News sources must be clearly identified, except when confidentiality of the source was a condition for giving the information. Further, information provided by confidential sources may be aired only if it is in the public interest to do so. But, before airing information provided by a confidential source, an effort should first be made by the reporter to look for a source who can be identified or who can corroborate the information provided by the confidential source.
We know for a fact that many news releases coming from government and private entities were written to look more like a praise release. Press releases according the 2007 Broadcast Code may be used as news sources only after the station has verified that they come from an authentic source. In my practice as media relations or public information officer, I often include my email address or telephone number below my article so that editors can always verify and call me in case of clarification.
Suspects or fugitives from the law may be interviewed as news sources.
However, they should not be aided, abetted, or encouraged when in the act of planning or committing a crime, or be accompanied on their way to committing a crime.
Rumors or gossips shall not be aired in the guise of news. Using terms like “anonymous source”, "confidential source" or “unknown source” shall not justify the airing of rumors and gossips especially in news programs.
Also, unconfirmed reports shall not be aired unless there is an immediate and urgent need for the public to know about them, such as when the public needs to be warned of the possibility of an imminent danger. When such reports are aired, it must be emphasized that they are unconfirmed. An unconfirmed report must be verified as soon as possible. If an unconfirmed report is found to be false, an announcement or errata saying so must be made immediately.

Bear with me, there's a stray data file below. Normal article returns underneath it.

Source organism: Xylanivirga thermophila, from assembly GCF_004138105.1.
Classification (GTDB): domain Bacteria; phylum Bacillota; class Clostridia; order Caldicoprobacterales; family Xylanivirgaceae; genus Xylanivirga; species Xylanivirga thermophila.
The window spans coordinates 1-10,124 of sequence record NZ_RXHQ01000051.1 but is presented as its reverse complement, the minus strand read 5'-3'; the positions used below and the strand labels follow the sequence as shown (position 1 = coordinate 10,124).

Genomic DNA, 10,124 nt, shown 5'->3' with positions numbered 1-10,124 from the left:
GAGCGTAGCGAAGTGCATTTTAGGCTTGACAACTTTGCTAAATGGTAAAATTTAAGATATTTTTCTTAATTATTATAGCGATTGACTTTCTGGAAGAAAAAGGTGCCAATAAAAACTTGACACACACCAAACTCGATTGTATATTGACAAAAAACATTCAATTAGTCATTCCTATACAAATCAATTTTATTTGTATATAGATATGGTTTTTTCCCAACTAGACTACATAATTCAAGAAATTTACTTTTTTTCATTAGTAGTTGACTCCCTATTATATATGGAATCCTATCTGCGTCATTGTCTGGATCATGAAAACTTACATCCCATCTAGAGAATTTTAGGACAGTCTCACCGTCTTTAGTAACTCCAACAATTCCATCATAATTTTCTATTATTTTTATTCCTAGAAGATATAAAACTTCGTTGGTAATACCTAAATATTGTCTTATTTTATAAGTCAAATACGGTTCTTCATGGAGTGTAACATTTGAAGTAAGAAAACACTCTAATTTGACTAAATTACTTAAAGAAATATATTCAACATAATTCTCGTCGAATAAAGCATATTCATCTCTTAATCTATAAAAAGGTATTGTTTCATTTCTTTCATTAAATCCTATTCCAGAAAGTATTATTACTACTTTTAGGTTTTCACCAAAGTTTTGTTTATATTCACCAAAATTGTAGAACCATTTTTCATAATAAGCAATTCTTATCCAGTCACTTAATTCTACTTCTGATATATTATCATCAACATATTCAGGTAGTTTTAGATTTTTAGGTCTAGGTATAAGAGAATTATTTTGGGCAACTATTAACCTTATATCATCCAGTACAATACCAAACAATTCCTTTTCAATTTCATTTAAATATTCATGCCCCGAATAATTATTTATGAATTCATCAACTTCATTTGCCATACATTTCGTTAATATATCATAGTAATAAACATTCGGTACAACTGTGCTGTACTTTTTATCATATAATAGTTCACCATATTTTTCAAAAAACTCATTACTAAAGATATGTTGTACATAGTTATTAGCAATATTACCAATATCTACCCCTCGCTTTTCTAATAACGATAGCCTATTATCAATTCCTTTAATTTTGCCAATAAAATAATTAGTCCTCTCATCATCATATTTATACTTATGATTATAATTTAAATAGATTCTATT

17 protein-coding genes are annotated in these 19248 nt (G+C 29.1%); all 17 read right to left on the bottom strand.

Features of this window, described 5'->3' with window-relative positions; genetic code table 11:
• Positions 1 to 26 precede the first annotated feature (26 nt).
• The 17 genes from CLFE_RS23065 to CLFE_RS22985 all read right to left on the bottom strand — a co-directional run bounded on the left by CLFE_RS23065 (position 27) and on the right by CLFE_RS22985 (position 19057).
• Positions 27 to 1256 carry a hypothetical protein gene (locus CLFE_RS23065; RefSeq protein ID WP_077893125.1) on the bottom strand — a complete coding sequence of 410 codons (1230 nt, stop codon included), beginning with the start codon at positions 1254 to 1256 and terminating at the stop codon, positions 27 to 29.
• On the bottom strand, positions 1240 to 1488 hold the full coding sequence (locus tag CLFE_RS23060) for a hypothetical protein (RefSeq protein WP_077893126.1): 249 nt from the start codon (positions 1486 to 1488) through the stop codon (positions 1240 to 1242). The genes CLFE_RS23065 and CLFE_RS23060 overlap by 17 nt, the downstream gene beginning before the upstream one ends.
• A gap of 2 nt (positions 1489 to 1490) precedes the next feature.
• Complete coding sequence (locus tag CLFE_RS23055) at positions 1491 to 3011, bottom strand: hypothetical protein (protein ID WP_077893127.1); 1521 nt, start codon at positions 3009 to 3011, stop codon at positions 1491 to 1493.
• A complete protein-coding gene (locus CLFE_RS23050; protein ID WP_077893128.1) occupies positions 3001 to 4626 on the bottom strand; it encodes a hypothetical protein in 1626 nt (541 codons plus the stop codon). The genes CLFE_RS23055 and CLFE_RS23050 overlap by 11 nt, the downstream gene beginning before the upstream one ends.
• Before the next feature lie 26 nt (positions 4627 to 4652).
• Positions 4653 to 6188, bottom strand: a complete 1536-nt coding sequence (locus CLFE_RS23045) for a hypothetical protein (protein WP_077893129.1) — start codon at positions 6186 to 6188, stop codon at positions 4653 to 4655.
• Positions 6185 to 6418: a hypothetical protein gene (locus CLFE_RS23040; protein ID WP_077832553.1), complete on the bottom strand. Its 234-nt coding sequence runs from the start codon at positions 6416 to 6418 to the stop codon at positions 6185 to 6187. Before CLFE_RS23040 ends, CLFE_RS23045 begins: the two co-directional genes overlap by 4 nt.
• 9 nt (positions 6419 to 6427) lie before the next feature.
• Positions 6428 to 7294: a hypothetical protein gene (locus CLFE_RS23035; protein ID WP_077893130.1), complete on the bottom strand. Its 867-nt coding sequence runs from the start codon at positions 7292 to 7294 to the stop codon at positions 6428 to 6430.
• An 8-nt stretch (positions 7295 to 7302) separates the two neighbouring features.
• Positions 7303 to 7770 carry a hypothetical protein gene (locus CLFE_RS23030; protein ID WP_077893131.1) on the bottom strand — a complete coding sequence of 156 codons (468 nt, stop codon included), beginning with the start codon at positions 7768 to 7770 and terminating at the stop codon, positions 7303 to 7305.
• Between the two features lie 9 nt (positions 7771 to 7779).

If you are to be interviewed by members of the broadcast media, please take note that interviews must be presented in the proper context. Take note that replies of interviewees to questions must not be edited or editorialized in a way that would distort their intended meaning.
Selecting and phrasing of questions during an interview shall be the primary responsibility of the interviewer. Such questions must be determined primarily by the public interest to be served. When the interviewer is not free to choose his or her questions or the interviewee or source has imposed conditions on the conduct of the interview, this fact must be made clear to the public during the broadcast.
In the most extreme circumstances, when information being sought is vitally important to public interest or necessary to prevent profound harm, the use of hidden cameras or microphones and other similar techniques of news gathering and reporting may be resorted to.
But, before resorting to such techniques, conventional methods must first be exhausted. In all cases, the use of such techniques must conform to the law.
When materials obtained through such techniques are broadcast, this must be presented fairly, factually and in the proper context. The right to privacy must be observed and harm to the innocent avoided. To be continued. email@example.com.
Published in the Sun.Star Baguio newspaper on May 06, 2014.